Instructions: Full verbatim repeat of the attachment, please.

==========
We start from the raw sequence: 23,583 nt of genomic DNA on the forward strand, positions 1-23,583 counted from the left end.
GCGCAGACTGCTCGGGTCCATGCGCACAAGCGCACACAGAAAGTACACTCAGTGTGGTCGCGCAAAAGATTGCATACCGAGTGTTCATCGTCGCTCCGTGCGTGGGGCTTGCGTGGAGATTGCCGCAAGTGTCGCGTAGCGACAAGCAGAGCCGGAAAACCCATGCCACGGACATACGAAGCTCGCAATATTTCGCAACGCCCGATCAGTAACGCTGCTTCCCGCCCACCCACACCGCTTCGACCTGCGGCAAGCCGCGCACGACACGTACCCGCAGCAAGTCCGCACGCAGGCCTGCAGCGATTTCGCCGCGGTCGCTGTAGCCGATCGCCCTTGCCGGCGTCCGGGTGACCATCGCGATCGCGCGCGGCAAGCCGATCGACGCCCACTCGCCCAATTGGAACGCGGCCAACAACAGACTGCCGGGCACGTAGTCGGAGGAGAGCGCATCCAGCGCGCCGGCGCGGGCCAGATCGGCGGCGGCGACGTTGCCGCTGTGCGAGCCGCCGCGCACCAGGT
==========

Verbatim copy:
We start from the raw sequence: 23,583 nt of genomic DNA on the forward strand, positions 1-23,583 counted from the left end.
GCGCAGACTGCTCGGGTCCATGCGCACAAGCGCACACAGAAAGTACACTCAGTGTGGTCGCGCAAAAGATTGCATACCGAGTGTTCATCGTCGCTCCGTGCGTGGGGCTTGCGTGGAGATTGCCGCAAGTGTCGCGTAGCGACAAGCAGAGCCGGAAAACCCATGCCACGGACATACGAAGCTCGCAATATTTCGCAACGCCCGATCAGTAACGCTGCTTCCCGCCCACCCACACCGCTTCGACCTGCGGCAAGCCGCGCACGACACGTACCCGCAGCAAGTCCGCACGCAGGCCTGCAGCGATTTCGCCGCGGTCGCTGTAGCCGATCGCCCTTGCCGGCGTCCGGGTGACCATCGCGATCGCGCGCGGCAAGCCGATCGACGCCCACTCGCCCAATTGGAACGCGGCCAACAACAGACTGCCGGGCACGTAGTCGGAGGAGAGCGCATCCAGCGCGCCGGCGCGGGCCAGATCGGCGGCGGCGACGTTGCCGCTGTGCGAGCCGCCGCGCACCAGGT